Put Your Doctor Kit To Use
Medical play is at the heart of the work Child Life Specialists do in hospitals, and ill kids at home can reap the same benefits of this activity. Medical play involves using pretend or actual medical items paired with an explanation that demystifies why they’re important and how they’re going to be used. Children can ask questions and even walk through the scenarios themselves. This information tends to soothe worries and leaves kids feeling better prepared for what’s to come. At home, if you need to use a Neti Pot or give sour-tasting medicine, explain to your child exactly what’s going to happen, and whenever possible, use soft, non-threatening language. Sensory details are important, too – for example, you might explain that mentholated ointment on the chest could smell “like minty gum or peppermint candy.”
Second only to medical play, those in the Child Life field rely on the healing potential of expressive therapies to help usher children through challenging days. Creating a painting, writing a short story, or sculpting a set of animals from modeling clay all engage kids in the creative process and help them to explore feelings and ideas. There’s no reason parents shouldn’t join in on the fun, too, especially when children are stuck at home and are in need of some engaging company.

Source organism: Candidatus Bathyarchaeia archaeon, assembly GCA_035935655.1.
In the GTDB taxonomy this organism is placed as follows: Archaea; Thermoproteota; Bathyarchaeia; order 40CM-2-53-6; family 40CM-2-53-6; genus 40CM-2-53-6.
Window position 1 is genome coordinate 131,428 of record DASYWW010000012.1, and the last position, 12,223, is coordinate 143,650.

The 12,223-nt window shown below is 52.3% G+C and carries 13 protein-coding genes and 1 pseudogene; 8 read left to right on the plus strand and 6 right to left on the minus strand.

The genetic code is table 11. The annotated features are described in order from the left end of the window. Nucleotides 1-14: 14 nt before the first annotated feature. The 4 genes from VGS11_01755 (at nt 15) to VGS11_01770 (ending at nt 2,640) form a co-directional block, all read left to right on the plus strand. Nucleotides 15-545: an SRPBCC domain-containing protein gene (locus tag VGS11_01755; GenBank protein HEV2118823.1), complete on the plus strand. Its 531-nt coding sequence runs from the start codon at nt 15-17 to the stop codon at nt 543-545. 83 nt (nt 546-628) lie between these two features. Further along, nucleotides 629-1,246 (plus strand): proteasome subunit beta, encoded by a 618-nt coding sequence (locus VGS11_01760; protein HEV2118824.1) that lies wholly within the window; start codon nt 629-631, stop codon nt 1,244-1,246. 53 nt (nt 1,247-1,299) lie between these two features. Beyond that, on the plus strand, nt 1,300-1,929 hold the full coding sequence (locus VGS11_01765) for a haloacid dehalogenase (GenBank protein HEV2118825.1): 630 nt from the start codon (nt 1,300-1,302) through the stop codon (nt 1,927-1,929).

Bring the Outdoors In
Even when they’re bedbound, studies suggest that patients tend to recover more quickly when they can spot the natural world from their rooms. If it’s not too cold or rainy, letting a sick child who feels up to it sit outside for a few moments can go a long way toward improving their spirits. When weather doesn’t permit it, helping them to catch a glimpse of the outdoors at some point during the day may be just as helpful.
Don’t Skip The Prizes
For many kids nowadays, a trip to the dreaded dentist is made sweeter because of the small prizes – stickers, packs of gum, tiny parachute men – that await them at the end of the experience. As grown-ups, it’s not fair to expect that children will understand why swallowing uncomfortably large pills or making multiple trips to the doctor’s office can actually be a good thing. In these cases, as Child Life Specialists know well, a small token of your parental appreciation can sometimes make the experience bearable-and occasionally, thoroughly enjoyable, for all.
Parental instincts should rarely be ignored, but neither should children’s. If you suspect that a persistent cough deserves an additional follow-up with your physician, trust your gut. Similarly, Child Life Specialists are always aware that the voices of children must be heeded, too. If you ask them, kids often can give you an honest assessment of how they’re feeling compared to yesterday. They can also tell you if what they need most is a nap, an additional blanket, or a grape popsicle.
Don’t Neglect Yourself
Caring for a sick child, especially during an intense or extended illness, has the potential to take a toll on any parent. During times when you’re in need of a break and the time is right, going out for a good meal or a beautiful walk can go a long way towards helping to make you a more effective caregiver. And a more effective caregiver can translate into a more pleasant experience for your child, and if you’re lucky, maybe even a speedier recovery.